Texas Wants Medicaid Money Back, Won’t Play Nice with Planned Parenthood

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Texas has asked the government to give the state back the federal Medicaid money that it gave up when it chose to exclude Planned Parenthood from its family planning program. The request has alarmed women’s health advocates, who worry that if Texas is given access to the money without having to include Planned Parenthood again, it could set an example for other states to do the same thing.

The program Texas wants to fund is an alternative for women’s reproductive health that doesn’t include any abortion providers. It is called Healthy Texas Women and it connects women with providers that offer cancer screenings, contraception, and treatment for diabetes or high blood pressure. It helps women that make up to 200 percent of the poverty line and don’t qualify for Medicaid.

Normally, these types of programs are financed largely by federal money and the rest by the state. But after Texas decided to shut out all providers that offered abortions in 2013, the program had to be completely financed by state money. That is because federal law doesn’t allow states to simply pick and choose which providers it gives Medicaid money to.

But critics say most women don’t know that Healthy Texas Women even exists. The number of women enrolled has decreased significantly compared to the number enrolled in a previous version of the program in 2015. And the difference is even larger compared to the number enrolled in the state’s Medicaid Women’s Health Program in 2011, when Planned Parenthood was still included. Officials have spent millions of dollars on marketing, but it hasn’t been as successful as expected. Reduced funding also led to many women losing health coverage.

Joe Pojman, executive director for Texas Alliance for Life, said that “low-income women deserve better care than Planned Parenthood is willing or able to provide.” But women are not as sure about that. Jessica Farrar, Democratic Texas State Representative, said earlier in May:

Increased funding for marketing for Healthy Texas Women highlights the simple fact this program has not yet, and never will, replace Planned Parenthood.

And Yvonne Gutierrez, executive director for Planned Parenthood Texas Votes, agreed:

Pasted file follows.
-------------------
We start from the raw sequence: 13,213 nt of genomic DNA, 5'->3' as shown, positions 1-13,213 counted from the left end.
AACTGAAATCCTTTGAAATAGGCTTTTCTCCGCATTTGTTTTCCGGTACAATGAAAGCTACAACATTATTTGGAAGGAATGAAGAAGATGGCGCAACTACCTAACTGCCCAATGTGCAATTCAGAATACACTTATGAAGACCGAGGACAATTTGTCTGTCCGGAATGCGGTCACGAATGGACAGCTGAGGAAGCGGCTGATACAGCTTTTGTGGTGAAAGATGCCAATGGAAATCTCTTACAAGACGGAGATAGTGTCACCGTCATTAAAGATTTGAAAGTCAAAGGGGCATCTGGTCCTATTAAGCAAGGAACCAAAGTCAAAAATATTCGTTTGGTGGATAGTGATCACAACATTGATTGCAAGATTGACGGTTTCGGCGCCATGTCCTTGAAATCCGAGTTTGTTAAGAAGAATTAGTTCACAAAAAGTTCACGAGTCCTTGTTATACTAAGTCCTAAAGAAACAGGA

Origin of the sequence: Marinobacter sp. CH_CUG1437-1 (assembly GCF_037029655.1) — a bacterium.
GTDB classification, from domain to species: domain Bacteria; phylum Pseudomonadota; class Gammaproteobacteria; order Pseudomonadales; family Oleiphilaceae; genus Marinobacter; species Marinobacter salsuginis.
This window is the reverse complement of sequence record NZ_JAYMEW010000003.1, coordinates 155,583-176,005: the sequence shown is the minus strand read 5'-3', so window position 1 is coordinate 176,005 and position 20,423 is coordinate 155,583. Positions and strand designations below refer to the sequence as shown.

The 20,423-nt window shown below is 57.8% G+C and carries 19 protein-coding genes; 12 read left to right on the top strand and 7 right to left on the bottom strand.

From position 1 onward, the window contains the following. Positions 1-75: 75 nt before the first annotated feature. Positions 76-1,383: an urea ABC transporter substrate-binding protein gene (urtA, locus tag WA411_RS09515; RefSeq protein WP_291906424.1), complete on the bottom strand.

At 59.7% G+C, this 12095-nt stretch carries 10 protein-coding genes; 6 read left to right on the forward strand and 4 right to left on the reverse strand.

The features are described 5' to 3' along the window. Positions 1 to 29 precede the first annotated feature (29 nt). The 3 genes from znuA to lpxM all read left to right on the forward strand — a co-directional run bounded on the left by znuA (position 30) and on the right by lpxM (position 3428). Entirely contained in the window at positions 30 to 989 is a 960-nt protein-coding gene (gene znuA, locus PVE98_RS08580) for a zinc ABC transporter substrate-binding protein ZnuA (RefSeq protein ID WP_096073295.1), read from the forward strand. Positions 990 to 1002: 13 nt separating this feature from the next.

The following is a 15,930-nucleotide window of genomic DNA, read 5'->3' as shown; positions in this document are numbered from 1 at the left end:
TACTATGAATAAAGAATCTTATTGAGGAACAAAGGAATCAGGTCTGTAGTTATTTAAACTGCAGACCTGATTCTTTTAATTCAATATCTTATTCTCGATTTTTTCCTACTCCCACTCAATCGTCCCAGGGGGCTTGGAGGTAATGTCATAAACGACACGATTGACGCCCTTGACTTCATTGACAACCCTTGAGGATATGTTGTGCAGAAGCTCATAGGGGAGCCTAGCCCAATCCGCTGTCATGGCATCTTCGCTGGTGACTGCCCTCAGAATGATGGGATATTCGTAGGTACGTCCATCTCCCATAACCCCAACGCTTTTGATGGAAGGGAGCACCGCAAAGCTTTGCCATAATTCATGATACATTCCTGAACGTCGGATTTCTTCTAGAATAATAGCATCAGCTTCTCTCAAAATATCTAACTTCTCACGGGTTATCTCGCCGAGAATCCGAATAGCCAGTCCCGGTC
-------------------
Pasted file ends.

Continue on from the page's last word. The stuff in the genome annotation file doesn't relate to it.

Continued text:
They’ve been trying this for several years, but every time they’ve gone through an iteration of this they’ve not been able to make it work. Why is this taking you so long if it was supposed to be so easy to do this without Planned Parenthood?

A study looking into the effects of removing Planned Parenthood from the state’s health program showed that throughout the following 18 months thousands of women stopped getting long-acting birth control. There was also a 27 percent increase in Medicaid pregnancies. Texas now has the most births in the country: 400,000 babies were born between July 1, 2014 and the same date a year later. Texas also has one of the highest teen birth rates in the U.S.

Now state legislators wants to get the Medicaid funding back for Healthy Texas Women but not be required to include any abortion providers. And considering President Trump’s record on abortion legislation so far, it doesn’t look impossible. “This is a new administration, and we’re looking at what funding opportunities may exist for us,” said Carrie Williams, a spokeswoman for the Texas Health and Human Services Commission.

Emma Von Zeipel
Emma Von Zeipel is a staff writer at Law Street Media. She is originally from one of the islands of Stockholm, Sweden. After working for Democratic Voice of Burma in Thailand, she ended up in New York City. She has a BA in journalism from Stockholm University and is passionate about human rights, good books, horses, and European chocolate. Contact Emma at EVonZeipel@LawStreetMedia.com.



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